Puppy Mill French Bulldog with number tag around neck

Puppy Mill French Bulldogs – No Longer Just a Number

There’s always SO much debate about whether or not rescues should ‘pull’ dogs from puppy mill auctions. The common belief is that doing so is wrong, and creates a self perpetuating cycle – purchasing that dog puts money into the pocket of the mill, so they can buy new dogs.

Most of the rescues who do so, however, know that the dogs they are buying are the ‘end of day’ dogs – the dogs that, if they are not purchased, will go on to less than kind ends (a bullet behind the barn, in many cases).

In May of 2013, Chicago French Bulldog Rescue helped 14 puppy mill French Bulldogs get a name, instead of just a number. After you see their faces and read their stories, I think you’ll agree that while purchasing mill dogs won’t change the world, it can at least change the world for one dog.

Thanks to Mary and her team for all that they do for French Bulldogs.


Mississauga Bans Sales of Puppies in Pet Stores


Following the lead of  Toronto and of Richmond BC, Mississauga Ontario has also banned the sale of what they refer to as “privately bred puppies”.  This leaves the door open to allow pet stores to offer adoption events, and to feature adoptable puppies from local shelters and rescue groups.

Read more

Judge Declares Paws R Us is Puppy Mill – Dogs can be placed

Nicole Labombard,  owner of Paws R Us Kennel, proclaiming her ‘shock’ after the raid

A judge in the Paws R Us case (the largest Canadian puppy mill seizure in our country’s history) has declared Paws R Us to “be a puppy mill”.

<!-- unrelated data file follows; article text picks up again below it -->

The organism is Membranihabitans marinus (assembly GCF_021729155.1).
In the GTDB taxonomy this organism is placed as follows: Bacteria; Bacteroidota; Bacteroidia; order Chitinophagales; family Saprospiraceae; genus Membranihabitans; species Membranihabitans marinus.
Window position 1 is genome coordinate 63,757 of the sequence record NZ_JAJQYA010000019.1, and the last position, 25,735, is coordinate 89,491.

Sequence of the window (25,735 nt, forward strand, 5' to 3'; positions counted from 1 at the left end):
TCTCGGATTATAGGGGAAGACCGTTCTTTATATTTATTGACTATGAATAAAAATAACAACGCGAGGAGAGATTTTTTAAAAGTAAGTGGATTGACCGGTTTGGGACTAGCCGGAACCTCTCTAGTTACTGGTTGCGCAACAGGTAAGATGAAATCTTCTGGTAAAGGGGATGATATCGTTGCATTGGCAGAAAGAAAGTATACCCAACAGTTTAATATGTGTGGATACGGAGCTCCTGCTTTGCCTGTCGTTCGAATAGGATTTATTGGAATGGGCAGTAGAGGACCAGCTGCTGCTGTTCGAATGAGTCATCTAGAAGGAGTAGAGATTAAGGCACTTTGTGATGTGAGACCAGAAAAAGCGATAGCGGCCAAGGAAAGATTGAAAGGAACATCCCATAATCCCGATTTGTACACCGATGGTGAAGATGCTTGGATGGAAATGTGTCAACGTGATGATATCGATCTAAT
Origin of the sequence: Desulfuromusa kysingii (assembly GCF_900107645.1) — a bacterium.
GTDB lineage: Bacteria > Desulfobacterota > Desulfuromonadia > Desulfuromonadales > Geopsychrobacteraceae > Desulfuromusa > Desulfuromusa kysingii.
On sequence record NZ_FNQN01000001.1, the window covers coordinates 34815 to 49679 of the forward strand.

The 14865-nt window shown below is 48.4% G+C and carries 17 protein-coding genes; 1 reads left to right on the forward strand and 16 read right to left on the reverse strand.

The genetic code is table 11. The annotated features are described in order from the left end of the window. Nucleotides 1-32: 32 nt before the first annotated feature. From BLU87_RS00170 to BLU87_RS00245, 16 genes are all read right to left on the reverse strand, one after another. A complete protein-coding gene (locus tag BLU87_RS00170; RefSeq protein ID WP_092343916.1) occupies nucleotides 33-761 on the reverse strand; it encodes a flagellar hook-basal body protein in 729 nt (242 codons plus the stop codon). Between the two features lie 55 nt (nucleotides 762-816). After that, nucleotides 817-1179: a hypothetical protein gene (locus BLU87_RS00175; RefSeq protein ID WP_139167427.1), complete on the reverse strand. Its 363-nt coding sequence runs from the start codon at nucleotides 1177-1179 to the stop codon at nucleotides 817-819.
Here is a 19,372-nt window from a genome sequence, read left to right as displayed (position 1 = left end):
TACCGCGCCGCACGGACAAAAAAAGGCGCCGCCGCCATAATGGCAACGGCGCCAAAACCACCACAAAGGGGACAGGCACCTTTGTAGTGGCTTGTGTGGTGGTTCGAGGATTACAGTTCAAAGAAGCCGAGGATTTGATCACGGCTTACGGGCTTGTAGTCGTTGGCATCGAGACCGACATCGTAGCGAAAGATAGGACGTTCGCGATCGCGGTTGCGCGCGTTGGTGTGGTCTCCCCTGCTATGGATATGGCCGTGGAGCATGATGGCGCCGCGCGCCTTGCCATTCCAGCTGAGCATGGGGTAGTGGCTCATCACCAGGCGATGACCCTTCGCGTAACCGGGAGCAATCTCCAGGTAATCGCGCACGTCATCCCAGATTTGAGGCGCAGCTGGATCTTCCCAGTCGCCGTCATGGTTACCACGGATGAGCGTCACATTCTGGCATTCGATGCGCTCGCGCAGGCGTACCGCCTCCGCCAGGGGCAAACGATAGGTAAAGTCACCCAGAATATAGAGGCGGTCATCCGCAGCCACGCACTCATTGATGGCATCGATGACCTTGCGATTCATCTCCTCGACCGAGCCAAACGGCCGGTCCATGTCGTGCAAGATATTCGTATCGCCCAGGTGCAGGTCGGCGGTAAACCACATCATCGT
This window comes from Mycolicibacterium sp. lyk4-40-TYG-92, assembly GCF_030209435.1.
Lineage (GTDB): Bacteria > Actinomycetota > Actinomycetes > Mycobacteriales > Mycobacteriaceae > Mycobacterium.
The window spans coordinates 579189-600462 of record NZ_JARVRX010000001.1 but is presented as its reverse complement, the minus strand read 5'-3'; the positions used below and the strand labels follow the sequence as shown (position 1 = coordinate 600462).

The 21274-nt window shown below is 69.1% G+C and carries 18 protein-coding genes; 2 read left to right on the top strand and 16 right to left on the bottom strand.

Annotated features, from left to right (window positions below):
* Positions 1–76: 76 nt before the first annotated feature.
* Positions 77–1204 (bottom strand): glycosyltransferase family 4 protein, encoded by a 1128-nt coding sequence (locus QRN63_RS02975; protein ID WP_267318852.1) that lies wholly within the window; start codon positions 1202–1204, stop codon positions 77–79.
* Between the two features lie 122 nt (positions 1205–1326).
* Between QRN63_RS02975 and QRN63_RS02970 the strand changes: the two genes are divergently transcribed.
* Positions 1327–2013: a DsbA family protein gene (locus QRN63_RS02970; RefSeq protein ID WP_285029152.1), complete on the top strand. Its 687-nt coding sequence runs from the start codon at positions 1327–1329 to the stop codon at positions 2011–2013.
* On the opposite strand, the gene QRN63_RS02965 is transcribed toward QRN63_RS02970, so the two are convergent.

This is big news on more than one front. Most importantly, it means that the seized dogs, who now total more than 600, can finally be placed.

Secondly, it provides vindication to Ontario resident Lorie Gordon, who was ruled to have slandered Paws R Us when she referred to them as a “puppy mill” on an on line message board in 2008. Ms. Gordon had purchased an apparently unhealthy puppy from Paws R Us, and was speaking out against them in hopes of dissuading other potential customers from purchasing puppies from them.

Read more

Where do brokered puppies come from?

A common marketing ploy of the people who broker puppies has been to claim that they import puppies because “European bred dogs are healthier”. They’ll usually then toss out some blather about dog wardens and breed inspections and dogs which are somehow magically healthy simply by virtue of the country they were born in.

None of this is true, of course. Dogs become healthier through a combination of things – a breeding program which puts health above everything else, use of up to date screening and DNA tests, an insistence on breeding from or to health tested dogs who don’t have any apparent health issues. None of this is predicated on the country your puppy is born in.

Another thing that helps to ensure your puppy turns out healthy, happy and well adjusted is to be sure he has been raised in a stimulating, safe, clean environment, where he, his siblings and his mother were fed quality food and given top knotch veterinary care.

Now, let me add my standard caveat – there are lots of breeders in Europe who exemplify everything I’ve just mentioned, and they are producing some spectacular dogs. What these stellar breeders are NOT doing is handing their four week old puppies over to any broker willing to pay them $200 per puppy.

For that, you need scumbags like these guys.
Read more

Breeders Behaving Badly, Again

I am OK with the idea that, if you are a breeder, you need to be held to some pretty high standards for care of your dogs, or else all the show win ribbons in the world don’t mean a whole lot.

Sadly, that hasn’t always been the case, as this story from the UK Daily Mail illustrates –

They were highly respected national champions and had even won at Crufts.

Yet, behind the scores of rosettes proudly hung around their terraced home, their beloved pets were living in unimaginable squalor.

Read more